Nether Alderley Mill facts for kids
Quick facts for kidsNether Alderley Mill
Nether Alderley Mill
|Location||Nether Alderley, Cheshire, England|
|OS grid reference||SJ 843 763|
|Restored by||National Trust|
|Designated||25 May 1952|
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Nether Alderley Mill is a 16th-century watermill located in Congleton Road (the A34), to the south of the village of Nether Alderley, Cheshire, England. It is owned by the National Trust, and is recorded in the National Heritage List for England as a designated Grade II* listed building. It is a unique example of a triple overshot waterwheel system, two of which are in working order. It is one of only four virtually complete corn mills in Cheshire.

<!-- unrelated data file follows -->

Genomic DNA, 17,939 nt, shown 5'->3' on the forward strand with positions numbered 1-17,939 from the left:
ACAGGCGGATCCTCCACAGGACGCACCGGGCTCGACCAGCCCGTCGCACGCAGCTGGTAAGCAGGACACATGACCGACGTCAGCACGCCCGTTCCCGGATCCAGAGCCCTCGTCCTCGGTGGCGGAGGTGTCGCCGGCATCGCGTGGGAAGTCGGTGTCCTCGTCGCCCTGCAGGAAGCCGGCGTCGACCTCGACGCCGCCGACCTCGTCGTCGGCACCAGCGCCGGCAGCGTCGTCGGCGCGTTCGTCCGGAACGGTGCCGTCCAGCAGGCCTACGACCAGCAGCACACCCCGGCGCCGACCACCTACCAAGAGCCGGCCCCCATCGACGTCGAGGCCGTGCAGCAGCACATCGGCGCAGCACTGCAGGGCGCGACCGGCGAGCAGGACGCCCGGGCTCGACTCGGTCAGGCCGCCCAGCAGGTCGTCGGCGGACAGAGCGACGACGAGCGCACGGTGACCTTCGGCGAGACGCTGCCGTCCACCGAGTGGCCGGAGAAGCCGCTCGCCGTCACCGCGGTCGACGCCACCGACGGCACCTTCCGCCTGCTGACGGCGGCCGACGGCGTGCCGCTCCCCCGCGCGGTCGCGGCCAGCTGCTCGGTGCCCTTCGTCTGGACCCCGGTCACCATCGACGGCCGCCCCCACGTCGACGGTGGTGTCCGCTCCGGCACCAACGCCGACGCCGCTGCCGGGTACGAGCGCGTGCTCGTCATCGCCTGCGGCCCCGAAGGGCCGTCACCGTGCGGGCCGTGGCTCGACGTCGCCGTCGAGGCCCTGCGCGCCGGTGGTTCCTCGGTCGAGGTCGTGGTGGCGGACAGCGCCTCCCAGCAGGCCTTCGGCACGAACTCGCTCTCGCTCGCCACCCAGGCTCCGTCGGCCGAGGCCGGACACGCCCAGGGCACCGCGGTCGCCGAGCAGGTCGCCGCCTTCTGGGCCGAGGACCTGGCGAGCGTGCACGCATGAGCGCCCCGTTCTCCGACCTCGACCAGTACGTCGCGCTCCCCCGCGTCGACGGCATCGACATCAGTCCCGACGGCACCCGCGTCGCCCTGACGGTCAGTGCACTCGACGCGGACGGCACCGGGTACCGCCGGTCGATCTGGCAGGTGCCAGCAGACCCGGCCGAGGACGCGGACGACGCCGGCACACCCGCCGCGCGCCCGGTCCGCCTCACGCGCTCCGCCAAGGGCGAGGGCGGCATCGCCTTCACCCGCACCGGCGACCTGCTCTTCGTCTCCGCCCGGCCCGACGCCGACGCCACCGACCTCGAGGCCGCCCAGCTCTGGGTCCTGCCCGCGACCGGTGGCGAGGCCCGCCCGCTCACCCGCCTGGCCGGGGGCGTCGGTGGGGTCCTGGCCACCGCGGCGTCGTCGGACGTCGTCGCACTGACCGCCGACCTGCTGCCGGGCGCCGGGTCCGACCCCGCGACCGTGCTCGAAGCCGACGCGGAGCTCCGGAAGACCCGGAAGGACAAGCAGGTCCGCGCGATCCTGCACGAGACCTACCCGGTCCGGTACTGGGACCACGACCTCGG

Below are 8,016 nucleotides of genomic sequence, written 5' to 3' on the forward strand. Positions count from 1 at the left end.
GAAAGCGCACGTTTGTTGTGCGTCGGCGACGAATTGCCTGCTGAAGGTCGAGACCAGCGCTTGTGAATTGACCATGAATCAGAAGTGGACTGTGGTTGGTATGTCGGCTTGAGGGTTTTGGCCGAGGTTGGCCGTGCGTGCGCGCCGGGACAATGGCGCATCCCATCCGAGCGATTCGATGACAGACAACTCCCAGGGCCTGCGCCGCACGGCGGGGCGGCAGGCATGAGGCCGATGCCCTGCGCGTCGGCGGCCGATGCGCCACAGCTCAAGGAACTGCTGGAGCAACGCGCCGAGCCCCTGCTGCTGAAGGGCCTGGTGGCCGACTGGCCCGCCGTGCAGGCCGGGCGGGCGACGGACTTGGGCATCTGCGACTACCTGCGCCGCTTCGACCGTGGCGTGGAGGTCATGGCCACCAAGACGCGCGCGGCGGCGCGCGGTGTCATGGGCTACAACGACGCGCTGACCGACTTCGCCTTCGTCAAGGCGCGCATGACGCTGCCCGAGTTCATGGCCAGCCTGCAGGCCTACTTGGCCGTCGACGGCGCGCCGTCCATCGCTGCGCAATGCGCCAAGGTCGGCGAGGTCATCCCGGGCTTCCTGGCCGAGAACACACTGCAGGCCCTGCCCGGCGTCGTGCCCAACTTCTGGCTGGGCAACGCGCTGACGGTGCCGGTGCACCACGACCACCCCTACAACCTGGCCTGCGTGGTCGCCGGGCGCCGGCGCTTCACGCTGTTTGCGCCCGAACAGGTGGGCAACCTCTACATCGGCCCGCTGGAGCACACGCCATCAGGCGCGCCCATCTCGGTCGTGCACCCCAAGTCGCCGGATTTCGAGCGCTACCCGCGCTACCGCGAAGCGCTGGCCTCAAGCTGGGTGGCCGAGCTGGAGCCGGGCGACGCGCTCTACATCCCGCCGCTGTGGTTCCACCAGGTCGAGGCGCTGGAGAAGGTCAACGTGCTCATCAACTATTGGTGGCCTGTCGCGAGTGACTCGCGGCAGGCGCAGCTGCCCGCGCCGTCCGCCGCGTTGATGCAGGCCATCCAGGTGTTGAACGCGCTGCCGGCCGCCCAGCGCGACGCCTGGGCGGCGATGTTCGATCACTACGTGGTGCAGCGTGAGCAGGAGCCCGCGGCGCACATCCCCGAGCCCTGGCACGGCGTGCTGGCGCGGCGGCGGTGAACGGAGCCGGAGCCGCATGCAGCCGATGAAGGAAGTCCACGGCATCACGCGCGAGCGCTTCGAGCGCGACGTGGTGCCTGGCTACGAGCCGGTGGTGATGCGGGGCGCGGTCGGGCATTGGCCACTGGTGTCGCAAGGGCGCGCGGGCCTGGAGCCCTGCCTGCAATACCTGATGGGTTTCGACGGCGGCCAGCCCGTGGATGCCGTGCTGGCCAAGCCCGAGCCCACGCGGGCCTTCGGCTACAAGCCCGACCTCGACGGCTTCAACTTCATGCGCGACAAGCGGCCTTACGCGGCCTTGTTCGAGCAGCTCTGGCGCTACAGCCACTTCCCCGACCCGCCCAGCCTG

The earliest reference to the mill is in 1290, but this was replaced by the present mill in the 16th century. None of this mill's original machinery has survived. The present mill was the manorial mill of the Stanley family. The machinery was replaced in 1850 and in 1871. From the 1880s to 1914 the mill could be operated by a portable 10 hp steam engine. The mill closed in about 1939, and the building became derelict. It came into the ownership of the National Trust in 1950. The Trust restored the mill into working order in 1967–70.
Architecture and machinery
The mill is constructed in buff-pink ashlar sandstone, and has a long cat-slide roof of Kerridge stone-slate. Its plan is rectangular. The roof weighs about 200 tons, and is carried in an Elizabethan oak frame. The rear wall of the mill forms the dam for the lake supplying the water for the mill; this also acts as a moat for Alderley Old Hall. The water drives two overshot wheels of 12 feet (4 m) and 13 feet (4 m) diameter. Each operates separately, forming in effect two distinct mills with its own machinery, the water passing from the upper wheel to the lower one.
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